Cooling aluminum, magnesium results in a stupidly soft and unmachinable alloy, regardless of your starting material. 6061 after a water quench ends up with properties like 1001.

Just let your parts air cool. You avoid putting unnecessary molecular and physical stress on them.
Air cooling avoids that stress. And results in a part that is easier to machine or handwork finished.
So there are a couple of issues that will go into how you should anneal your glass, glasses behavior through temperature ranges is very different than for metal. To give a brief explanation, all glasses contain specific COE, or coefficient of expansion, which determines the rate of contraction though its strain point on the way down to room temperature from the annealing point. For most modern soda-lime and lead based casting glasses this is between 104 and 85 COE, while boric based pyrex glasses have a common COE of 33, higher he number, the. In general for casting the higher the COE the lower the viscosity of the comparative glass at the same temperature, lead based glasses (104 COE) will begin to melt as low as 400*C while pyrex (33COE) would need to be brought to above 1500*C for any effect. Most Casting glasses have a investment casting temperature of 850*C- 870*C, higher temperatures will further reduce the viscosity, but most molding materials will begin to rapidly deteriorate higher than this.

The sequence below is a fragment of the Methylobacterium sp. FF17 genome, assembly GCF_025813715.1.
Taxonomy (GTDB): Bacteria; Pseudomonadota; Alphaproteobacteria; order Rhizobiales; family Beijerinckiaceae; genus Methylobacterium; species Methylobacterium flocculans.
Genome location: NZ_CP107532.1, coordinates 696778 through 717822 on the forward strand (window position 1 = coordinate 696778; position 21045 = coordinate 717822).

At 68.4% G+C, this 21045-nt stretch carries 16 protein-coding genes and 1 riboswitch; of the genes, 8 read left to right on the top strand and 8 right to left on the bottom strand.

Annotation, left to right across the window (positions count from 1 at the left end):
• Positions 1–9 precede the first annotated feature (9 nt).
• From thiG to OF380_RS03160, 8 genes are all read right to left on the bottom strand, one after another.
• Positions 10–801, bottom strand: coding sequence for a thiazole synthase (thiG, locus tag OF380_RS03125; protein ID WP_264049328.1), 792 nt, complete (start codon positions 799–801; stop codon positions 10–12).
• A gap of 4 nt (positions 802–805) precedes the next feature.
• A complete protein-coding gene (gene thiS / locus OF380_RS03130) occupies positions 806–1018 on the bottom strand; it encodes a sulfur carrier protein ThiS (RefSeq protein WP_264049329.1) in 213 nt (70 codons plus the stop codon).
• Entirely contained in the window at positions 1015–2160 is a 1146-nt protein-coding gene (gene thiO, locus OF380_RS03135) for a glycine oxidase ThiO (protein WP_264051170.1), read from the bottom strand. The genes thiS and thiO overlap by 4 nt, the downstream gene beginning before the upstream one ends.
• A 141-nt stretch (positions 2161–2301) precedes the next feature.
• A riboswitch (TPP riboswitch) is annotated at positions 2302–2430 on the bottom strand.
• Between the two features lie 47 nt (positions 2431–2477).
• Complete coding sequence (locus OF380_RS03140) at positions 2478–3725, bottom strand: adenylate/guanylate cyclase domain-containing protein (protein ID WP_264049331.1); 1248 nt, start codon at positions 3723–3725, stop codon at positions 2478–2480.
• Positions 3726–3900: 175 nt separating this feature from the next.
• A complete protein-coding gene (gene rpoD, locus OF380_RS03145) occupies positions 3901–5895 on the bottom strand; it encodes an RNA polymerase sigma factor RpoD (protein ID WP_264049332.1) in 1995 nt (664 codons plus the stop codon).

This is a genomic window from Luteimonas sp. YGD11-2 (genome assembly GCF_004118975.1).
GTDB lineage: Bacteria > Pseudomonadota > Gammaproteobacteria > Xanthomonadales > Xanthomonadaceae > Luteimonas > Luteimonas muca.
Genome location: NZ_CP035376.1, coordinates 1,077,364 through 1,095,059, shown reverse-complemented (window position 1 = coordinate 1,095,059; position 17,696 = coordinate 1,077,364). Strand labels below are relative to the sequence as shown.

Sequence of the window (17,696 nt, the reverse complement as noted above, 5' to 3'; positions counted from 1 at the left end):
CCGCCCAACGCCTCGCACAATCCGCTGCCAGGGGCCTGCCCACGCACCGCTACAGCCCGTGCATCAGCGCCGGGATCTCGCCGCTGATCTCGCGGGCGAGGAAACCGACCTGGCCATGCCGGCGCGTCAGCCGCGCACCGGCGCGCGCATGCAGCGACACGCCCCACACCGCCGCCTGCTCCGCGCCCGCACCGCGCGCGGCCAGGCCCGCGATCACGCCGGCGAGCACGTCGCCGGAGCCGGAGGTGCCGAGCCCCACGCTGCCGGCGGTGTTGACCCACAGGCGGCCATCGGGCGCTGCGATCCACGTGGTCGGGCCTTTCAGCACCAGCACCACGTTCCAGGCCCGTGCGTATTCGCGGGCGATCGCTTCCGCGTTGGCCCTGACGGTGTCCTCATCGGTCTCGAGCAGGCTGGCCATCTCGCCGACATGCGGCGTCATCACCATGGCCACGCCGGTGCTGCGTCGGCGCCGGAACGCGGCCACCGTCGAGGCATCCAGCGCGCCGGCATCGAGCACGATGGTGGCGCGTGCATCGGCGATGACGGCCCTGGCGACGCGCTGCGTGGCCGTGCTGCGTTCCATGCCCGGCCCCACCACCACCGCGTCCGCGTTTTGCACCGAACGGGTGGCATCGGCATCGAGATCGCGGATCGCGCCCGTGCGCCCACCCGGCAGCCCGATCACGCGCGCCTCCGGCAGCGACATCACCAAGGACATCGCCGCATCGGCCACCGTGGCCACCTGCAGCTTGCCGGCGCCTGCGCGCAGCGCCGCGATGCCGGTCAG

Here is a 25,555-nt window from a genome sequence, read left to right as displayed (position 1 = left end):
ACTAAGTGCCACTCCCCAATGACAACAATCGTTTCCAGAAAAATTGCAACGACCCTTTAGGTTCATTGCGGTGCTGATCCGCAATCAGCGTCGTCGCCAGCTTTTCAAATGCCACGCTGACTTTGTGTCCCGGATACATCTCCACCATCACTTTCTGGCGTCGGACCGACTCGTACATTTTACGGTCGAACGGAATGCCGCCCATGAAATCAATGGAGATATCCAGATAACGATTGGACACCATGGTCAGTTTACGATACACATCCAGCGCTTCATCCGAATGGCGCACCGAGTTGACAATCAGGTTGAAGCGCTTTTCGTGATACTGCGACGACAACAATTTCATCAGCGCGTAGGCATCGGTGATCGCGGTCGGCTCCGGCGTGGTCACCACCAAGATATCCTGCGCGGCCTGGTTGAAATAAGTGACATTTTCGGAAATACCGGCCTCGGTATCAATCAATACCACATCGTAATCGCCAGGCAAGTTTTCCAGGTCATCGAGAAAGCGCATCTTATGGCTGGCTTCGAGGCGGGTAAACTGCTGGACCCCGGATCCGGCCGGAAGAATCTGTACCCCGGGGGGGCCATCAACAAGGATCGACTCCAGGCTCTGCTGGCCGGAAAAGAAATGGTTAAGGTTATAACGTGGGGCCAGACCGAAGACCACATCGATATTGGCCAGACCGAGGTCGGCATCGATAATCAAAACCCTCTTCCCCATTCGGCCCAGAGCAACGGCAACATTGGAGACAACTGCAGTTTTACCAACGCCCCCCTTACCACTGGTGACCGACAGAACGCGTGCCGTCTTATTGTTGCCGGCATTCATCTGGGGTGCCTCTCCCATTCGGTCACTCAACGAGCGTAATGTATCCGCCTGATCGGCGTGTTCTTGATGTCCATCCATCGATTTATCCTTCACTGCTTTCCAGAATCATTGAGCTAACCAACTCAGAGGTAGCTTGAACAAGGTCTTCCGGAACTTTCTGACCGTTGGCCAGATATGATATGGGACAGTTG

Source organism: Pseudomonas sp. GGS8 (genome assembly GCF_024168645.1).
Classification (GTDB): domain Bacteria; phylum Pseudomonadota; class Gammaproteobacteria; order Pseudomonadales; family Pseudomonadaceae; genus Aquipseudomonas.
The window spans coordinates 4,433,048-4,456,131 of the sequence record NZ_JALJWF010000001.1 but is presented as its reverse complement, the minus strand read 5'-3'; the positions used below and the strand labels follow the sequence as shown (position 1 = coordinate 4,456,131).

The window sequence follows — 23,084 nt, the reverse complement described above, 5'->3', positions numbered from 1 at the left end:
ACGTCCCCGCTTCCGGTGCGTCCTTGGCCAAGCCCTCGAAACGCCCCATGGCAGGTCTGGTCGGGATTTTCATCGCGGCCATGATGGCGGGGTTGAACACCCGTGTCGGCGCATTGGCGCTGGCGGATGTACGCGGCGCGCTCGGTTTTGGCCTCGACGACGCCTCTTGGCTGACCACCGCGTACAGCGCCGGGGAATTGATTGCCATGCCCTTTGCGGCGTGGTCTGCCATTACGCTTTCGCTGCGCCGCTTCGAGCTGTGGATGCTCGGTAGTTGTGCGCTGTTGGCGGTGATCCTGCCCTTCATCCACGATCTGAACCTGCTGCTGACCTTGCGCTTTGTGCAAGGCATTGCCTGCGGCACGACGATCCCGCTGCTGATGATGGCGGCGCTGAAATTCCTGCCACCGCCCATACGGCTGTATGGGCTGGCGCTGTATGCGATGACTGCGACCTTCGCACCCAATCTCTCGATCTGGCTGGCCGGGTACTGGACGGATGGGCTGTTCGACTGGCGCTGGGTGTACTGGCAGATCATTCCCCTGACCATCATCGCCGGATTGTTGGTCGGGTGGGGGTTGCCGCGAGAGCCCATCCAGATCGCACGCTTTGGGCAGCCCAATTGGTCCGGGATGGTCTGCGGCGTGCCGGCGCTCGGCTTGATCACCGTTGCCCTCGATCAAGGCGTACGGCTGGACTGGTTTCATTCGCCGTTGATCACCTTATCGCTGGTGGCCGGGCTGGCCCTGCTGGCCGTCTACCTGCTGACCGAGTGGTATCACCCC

3DTOPO1 year ago
Thanks for the info. I am quite familiar with metal casting investment, but I am not sure about chemistry compatibility with glass. (I was not able to post under your reply; seems to be a bug with the captchas)
SelkeyMoonbeam (author)  3DTOPO1 year ago
Oh, I see.
The same investment should work; the teacher whose materials I was using had only worked with metal before, and I just used the metal materials for glass.
3DTOPO1 year ago
Thanks for the info. I am quite familiar with metal casting investment, but I am not sure about chemistry compatibility with glass.
3DTOPO1 year ago
What type of investment did you use? Can you share who you purchased it from too? Thanks!
SelkeyMoonbeam (author)  3DTOPO1 year ago
I'm sorry, but I don't actually know... this was done in a classroom setting, and the powder we made our investment from was purchased by the teacher.